704.9

1178.8

1108.3

980.6

784.6

484.5

246.6

68.6

92.0

Chin

6109.8

5499.2

5072.6

4811.0

5467.0

4615.4

4584.2

2613.6

1583.7

1499.6

75.5

Kachin

4375.4

4968.6

3806.2

3899.5

6259.0

7335.6

3804.9

2374.2

1691.6

832.2

81.0

Kayah

3197.0

3667.4

3504.0

3098.4

3272.8

3057.3

2799.6

1858.6

1068.2

517.1

83.8

Kayin

1702.7

1827.1

1484.4

1544.2

1562.4

1716.4

1472.9

970.0

869.4

435.2

74.4

Magway

738.9

650.3

758.6

808.6

873.1

1010.3

526.7

322.1

161.8

85.9

88.4

Mandalay

337.3

263.7

288.9

310.4

353.2

372.1

372.6

279.5

147.7

74.4

78.0

Mon

1147.6

1049.4

1172.7

1139.2

1161.6

1245.4

905.1

362.2

175.7

64.2

94.4

Nay Pyi Tawb

n/a

n/a

n/a

n/a

n/a

n/a

n/a

250.3

147.8

91.7

n/a

Rakhine

6511.3

7811.4

5141.1

4135.5

3736.0

3727.7

2846.9

1752.8

877.8

628.1

90.4

Sagaing

1552.2

1383.7

1324.3

1564.9

1962.4

2313.3

1523.6

1085.6

755.1

536.0

65.5

Shan

1629.4

1619.3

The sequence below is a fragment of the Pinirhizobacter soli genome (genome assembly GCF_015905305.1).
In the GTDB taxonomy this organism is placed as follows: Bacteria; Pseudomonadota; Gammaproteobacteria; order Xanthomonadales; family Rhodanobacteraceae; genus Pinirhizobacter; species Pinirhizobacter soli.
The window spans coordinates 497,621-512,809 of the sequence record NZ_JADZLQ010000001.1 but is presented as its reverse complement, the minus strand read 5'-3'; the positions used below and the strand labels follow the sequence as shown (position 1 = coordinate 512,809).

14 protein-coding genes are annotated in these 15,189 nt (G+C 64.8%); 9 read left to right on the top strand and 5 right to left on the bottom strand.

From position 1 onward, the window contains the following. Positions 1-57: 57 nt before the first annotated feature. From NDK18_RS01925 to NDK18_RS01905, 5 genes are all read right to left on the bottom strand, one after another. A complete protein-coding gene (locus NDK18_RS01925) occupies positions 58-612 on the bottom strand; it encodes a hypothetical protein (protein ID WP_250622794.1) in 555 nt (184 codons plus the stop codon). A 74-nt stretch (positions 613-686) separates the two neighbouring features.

1376.9

1474.2

1452.2

1421.4

1095.5

799.9

588.7

365.2

77.6

Tanintharyi

2172.0

2713.0

2263.5

2391.9

2504.0

2888.6

3581.6

2166.9

1291.4

421.4

80.6

Yangon

122.7

124.7

96.3

104.8

91.1

76.4

38.3

25.4

12.0

8.6

93.0

National

1341.8

1415.4

1192.9

1226.5

1327.3

1420.0

1085.2

686.0

438.3

253.3

81.1

aBetween 2005 and 2014

bNay Pyi Taw was formed as an administrative region in 2010; until 2012 data were included in the Mandalay region

Malaria mortality

Over the course of the study period, the reported national malaria mortality fell from 3.79 deaths per 100,000 population, to 0.25 deaths per 100,000 population, a decline of 93.5 % (Fig. 3). The reported mortality fell in all of the states and regions of the country, ranging from a 77.3 % decline in Chin State to a 100 % decline in Kayah State (in the last 2 years of the study period there were no reported malaria deaths in Kayah State) (Fig. 4; Table 2).
Fig. 3

National mortality rate (per 100,000 population) of malaria in Myanmar 2005–2014

Fig. 4

Geographical distribution of malaria deaths 2005–2014 (expressed per 100,000 population)

Table 2

Malaria mortality (per 100,000 population) by region/state 2005–2014

Region/state

2005

2006

2007

2008

2009

2010

2011

2012

2013

2014

% declinea

Ayeyarwaddy

1.88

1.78

1.17

0.90

0.81

0.97

0.74

0.64

0.21

0.16

91.5

Bago

3.62

3.35

1.81

2.74

1.92

0.96

0.87

0.61

0.27

0.12

96.6

Chin

12.44

9.31

4.94

6.70

5.11

5.67

7.35

1.88

0.82

2.82

77.3

Kachin

19.17

21.02

12.23

8.64

15.98

7.68

5.06

3.81